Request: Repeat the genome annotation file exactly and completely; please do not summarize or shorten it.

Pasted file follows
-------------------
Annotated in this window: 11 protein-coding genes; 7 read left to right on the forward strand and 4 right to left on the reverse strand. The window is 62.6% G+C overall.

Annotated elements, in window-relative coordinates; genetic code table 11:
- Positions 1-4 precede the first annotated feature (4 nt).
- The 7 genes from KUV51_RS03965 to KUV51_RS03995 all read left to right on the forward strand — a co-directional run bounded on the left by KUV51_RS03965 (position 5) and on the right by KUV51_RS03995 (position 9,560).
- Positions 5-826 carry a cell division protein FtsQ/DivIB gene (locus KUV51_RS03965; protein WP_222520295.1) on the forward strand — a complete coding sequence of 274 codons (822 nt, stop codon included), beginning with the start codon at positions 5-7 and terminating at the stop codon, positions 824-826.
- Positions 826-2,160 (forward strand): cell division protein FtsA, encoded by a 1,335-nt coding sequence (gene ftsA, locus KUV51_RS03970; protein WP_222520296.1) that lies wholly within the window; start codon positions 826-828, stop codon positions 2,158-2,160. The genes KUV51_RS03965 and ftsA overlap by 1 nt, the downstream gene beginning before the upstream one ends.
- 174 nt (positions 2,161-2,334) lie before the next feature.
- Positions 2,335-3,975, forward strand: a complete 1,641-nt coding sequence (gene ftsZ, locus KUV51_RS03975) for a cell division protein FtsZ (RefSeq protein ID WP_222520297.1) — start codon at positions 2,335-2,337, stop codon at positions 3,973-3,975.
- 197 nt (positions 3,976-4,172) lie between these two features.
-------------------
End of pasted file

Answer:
Annotated in this window: 11 protein-coding genes; 7 read left to right on the forward strand and 4 right to left on the reverse strand. The window is 62.6% G+C overall.

Annotated elements, in window-relative coordinates; genetic code table 11:
- Positions 1-4 precede the first annotated feature (4 nt).
- The 7 genes from KUV51_RS03965 to KUV51_RS03995 all read left to right on the forward strand — a co-directional run bounded on the left by KUV51_RS03965 (position 5) and on the right by KUV51_RS03995 (position 9,560).
- Positions 5-826 carry a cell division protein FtsQ/DivIB gene (locus KUV51_RS03965; protein WP_222520295.1) on the forward strand — a complete coding sequence of 274 codons (822 nt, stop codon included), beginning with the start codon at positions 5-7 and terminating at the stop codon, positions 824-826.
- Positions 826-2,160 (forward strand): cell division protein FtsA, encoded by a 1,335-nt coding sequence (gene ftsA, locus KUV51_RS03970; protein WP_222520296.1) that lies wholly within the window; start codon positions 826-828, stop codon positions 2,158-2,160. The genes KUV51_RS03965 and ftsA overlap by 1 nt, the downstream gene beginning before the upstream one ends.
- 174 nt (positions 2,161-2,334) lie before the next feature.
- Positions 2,335-3,975, forward strand: a complete 1,641-nt coding sequence (gene ftsZ, locus KUV51_RS03975) for a cell division protein FtsZ (RefSeq protein ID WP_222520297.1) — start codon at positions 2,335-2,337, stop codon at positions 3,973-3,975.
- 197 nt (positions 3,976-4,172) lie between these two features.